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Emachines offers preview of MSN Internet appliance

The company gives a peek at its upcoming low-cost Internet appliance, a version of the MSN Web Companion--but whether consumers will want the stripped-down PCs remains unclear.

    Emachines gave a sneak peek today at its upcoming low-cost Internet appliance, a version of the MSN Web Companion--but whether consumers will want the stripped-down PCs remains unclear.

    The MSN Web Companion that Emachines detailed today will have no CD-ROM, floppy or hard disk drive. Like other Microsoft Network-based devices being produced by PC makers and consumer electronics companies, Emachines' unit will use Microsoft's Windows CE operating system to connect directly to the Internet through Microsoft's MSN service. The device will hit shelves and Web sites this fall.

    Unlike other proposed MSN-based devices, Emachines plans to eschew the all-in-one design for a cheaper stand-alone unit that can connect directly to a standard monitor. Details of the Internet appliance come just after Emachines warned it would post a wider-than-expected loss amid a glut of low-cost PCs in the marketplace.

    Emachines chief executive Stephen Dukker said the lower cost and use of a standard monitor will appeal to two large market segments that don't have computers: those who can't afford a PC and those who want Internet access without the complexity of a PC--largely senior citizens.

    The device itself is roughly the size of two TV dinners stuck together and contains a standard "x86" processor as well as flash memory that is used in place of a hard drive for storage. Dukker would not say how much the units cost to build but said they will cost "substantially less" than even the cheapest computers.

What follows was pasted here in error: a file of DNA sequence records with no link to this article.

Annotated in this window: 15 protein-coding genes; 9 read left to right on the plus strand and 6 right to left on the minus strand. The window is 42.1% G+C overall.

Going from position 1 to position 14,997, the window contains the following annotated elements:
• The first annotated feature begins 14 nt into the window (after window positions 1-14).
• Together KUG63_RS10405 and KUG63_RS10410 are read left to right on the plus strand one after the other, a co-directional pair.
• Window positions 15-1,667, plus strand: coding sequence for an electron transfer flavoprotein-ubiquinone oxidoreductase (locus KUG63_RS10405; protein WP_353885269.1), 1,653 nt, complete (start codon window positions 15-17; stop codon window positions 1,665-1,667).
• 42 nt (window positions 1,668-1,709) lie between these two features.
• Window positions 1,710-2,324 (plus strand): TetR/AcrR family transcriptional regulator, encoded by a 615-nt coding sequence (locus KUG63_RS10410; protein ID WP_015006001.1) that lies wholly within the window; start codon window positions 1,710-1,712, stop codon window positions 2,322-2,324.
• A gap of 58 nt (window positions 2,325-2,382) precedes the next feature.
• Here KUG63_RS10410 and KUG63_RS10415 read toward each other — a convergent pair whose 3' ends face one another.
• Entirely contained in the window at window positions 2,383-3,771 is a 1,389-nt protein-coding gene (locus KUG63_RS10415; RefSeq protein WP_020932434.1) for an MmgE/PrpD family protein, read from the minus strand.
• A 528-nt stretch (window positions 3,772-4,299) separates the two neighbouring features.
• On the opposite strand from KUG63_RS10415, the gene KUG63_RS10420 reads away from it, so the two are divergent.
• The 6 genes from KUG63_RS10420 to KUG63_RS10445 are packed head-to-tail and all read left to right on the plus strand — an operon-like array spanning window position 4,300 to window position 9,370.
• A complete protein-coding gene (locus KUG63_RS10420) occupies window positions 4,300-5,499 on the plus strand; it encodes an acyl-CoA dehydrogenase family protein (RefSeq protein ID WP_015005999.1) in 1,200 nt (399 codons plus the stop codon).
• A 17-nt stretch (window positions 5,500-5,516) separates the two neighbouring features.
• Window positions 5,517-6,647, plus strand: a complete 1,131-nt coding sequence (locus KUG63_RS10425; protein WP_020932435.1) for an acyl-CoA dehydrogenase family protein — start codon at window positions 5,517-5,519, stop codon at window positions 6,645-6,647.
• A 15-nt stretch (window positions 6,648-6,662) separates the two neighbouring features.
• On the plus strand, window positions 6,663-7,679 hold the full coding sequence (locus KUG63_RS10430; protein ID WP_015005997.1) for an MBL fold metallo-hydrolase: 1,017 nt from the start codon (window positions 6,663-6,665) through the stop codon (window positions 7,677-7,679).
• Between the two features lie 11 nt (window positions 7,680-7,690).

"The fundamental hardware margin model for this product is higher than that in the PC space," Dukker said. He added that Emachines will also be able to make money by selling direct connections to Internet sites from the unit's custom keyboard.

    The cost to consumers will likely be zero for those who commit to Internet access from MSN, Dukker said. He said Emachines stands to get a portion of that revenue "in certain circumstances," but he would not elaborate.

    By contrast, Microsoft has subsidized the WebTV box so that hardware manufacturers, such as Sony, are guaranteed to have their manufacturing costs covered regardless of the unit's eventual selling price.

    Emachines said in April that it was working on an MSN-based Web appliance. The company has also said it is working on an America Online device, and Dukker said that unit is on track to ship later this year.

    Microsoft first discussed the MSN Web Companions last September and showed off prototypes at the Comdex show in November. In addition to Emachines, Microsoft said Turkish consumer electronics company Vestel, PC makers Compaq Computer and Acer, and consumer electronics giants Philips Electronics and Thomson Multimedia are all making Web Companion devices.

    Analyst Kieth Diefendorff said the market for Internet devices may someday be large, but the notion of replacing the PC with a network-based computer doesn't fly because the network connections are at least as problematic as the difficulties of using a PC. In addition, he said rapid developments in the chip industry allow cheap processors and lots of memory to handle computing at the desktop.

    "This is kind of a thin client model," said Diefendorff, who covers the PC processor market for MicroDesign Resources. "I don't think that's the right model of computing."

    International Data Corp. analyst Roger Kay also wondered whether those new to the Internet are truly seeking lower-cost devices. He added, however, that just because the machines are cheap, it doesn't mean Emachines can't make a profit if it can sell enough.

    "It's certainly not written in stone that just because it costs less to make, you make less money," Kay said.

    The problem, he said, is that the world where data can be sent to any kind of device, PC or Internet appliance, is still a couple of years away.

    "I think a device like this is probably going to look a lot better two years from now than they do today," Kay said.